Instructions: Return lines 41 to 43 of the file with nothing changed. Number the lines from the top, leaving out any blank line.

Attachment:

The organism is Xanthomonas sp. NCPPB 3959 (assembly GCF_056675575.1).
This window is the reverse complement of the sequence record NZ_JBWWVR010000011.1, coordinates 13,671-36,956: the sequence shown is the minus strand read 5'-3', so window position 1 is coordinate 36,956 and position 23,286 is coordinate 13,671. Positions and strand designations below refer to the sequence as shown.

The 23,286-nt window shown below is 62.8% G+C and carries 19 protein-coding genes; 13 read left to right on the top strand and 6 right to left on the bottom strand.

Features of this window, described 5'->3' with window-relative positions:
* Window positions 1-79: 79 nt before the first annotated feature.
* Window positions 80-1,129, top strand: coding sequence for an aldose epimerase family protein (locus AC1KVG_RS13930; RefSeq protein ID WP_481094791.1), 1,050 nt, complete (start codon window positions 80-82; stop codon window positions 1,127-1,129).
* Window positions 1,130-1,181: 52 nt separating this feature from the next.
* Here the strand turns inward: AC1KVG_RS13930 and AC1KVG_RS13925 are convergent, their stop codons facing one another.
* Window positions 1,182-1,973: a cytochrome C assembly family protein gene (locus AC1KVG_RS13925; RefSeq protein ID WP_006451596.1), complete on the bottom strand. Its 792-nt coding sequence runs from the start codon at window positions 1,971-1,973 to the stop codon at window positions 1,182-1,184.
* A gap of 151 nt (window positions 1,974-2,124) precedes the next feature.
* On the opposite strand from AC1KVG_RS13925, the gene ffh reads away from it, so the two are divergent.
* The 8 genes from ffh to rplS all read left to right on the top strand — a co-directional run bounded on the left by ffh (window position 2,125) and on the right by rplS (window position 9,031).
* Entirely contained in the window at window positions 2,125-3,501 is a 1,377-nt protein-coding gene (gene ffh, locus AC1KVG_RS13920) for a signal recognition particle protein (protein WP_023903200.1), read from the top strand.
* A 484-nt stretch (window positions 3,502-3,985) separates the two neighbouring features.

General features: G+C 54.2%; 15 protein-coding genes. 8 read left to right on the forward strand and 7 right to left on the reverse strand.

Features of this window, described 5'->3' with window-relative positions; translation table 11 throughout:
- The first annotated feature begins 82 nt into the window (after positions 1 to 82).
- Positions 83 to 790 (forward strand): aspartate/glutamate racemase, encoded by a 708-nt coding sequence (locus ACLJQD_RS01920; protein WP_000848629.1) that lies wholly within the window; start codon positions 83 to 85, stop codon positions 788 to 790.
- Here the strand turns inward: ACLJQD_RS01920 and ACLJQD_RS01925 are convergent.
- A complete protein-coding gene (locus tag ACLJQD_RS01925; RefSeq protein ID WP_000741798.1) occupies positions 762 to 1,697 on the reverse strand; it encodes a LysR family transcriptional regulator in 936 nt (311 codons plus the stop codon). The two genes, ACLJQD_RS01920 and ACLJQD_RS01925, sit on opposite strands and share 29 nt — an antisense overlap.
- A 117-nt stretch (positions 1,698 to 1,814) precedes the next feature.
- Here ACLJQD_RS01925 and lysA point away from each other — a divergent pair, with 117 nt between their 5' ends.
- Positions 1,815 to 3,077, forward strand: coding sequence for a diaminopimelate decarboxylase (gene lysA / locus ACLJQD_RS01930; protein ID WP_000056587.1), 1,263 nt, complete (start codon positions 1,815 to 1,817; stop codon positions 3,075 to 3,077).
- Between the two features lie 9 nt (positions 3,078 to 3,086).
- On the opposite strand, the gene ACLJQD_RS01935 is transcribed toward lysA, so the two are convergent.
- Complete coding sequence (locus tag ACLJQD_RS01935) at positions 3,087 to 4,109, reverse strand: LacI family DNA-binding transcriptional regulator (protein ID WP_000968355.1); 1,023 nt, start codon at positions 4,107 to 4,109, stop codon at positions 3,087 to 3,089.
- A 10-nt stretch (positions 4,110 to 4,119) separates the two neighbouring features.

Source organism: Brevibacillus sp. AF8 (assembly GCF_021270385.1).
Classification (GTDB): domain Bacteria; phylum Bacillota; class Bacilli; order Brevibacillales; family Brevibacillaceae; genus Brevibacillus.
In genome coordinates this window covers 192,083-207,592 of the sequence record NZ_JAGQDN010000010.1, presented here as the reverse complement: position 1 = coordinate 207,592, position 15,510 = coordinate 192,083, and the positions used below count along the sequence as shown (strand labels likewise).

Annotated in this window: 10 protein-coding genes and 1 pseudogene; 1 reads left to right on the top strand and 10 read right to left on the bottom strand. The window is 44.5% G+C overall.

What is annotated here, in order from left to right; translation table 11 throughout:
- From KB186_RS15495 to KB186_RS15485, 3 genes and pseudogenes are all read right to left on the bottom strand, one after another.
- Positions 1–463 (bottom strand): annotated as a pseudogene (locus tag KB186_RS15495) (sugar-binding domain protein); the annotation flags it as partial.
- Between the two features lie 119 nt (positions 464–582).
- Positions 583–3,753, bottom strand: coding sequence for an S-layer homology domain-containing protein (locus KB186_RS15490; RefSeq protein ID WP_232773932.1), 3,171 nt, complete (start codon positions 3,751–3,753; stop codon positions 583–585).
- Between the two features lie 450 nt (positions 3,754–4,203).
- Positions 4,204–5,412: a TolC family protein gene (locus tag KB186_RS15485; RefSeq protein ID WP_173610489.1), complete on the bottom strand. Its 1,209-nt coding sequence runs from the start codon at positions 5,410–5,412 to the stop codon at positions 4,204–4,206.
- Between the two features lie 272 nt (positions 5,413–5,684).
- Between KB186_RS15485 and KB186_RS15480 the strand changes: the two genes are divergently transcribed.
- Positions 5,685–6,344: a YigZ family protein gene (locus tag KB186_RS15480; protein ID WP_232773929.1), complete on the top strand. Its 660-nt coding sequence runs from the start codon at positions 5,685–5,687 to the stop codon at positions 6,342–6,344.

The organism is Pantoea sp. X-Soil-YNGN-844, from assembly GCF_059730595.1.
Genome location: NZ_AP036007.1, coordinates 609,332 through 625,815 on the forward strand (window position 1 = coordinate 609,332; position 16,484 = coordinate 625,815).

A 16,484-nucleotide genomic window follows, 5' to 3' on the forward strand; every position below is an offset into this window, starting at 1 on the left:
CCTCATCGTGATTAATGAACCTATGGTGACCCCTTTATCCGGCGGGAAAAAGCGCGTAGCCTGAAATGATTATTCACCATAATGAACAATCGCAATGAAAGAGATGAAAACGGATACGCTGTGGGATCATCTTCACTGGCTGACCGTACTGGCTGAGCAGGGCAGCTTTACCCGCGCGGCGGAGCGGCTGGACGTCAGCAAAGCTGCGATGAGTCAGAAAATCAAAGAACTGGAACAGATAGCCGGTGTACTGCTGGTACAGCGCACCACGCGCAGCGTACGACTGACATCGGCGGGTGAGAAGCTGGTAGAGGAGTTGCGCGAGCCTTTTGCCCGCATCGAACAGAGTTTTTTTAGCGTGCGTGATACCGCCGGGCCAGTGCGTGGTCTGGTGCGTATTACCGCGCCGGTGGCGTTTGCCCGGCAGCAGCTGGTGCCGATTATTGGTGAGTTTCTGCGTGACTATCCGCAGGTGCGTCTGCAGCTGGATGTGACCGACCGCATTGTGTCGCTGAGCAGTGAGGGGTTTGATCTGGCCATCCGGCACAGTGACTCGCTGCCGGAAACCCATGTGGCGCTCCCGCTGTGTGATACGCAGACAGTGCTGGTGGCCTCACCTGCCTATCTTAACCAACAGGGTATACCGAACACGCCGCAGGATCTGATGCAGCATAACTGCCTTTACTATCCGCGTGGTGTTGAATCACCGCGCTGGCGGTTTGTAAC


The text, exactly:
- Positions 5,685–6,344: a YigZ family protein gene (locus tag KB186_RS15480; protein ID WP_232773929.1), complete on the top strand. Its 660-nt coding sequence runs from the start codon at positions 5,685–5,687 to the stop codon at positions 6,342–6,344.

The organism is Pantoea sp. X-Soil-YNGN-844, from assembly GCF_059730595.1.
Genome location: NZ_AP036007.1, coordinates 609,332 through 625,815 on the forward strand (window position 1 = coordinate 609,332; position 16,484 = coordinate 625,815).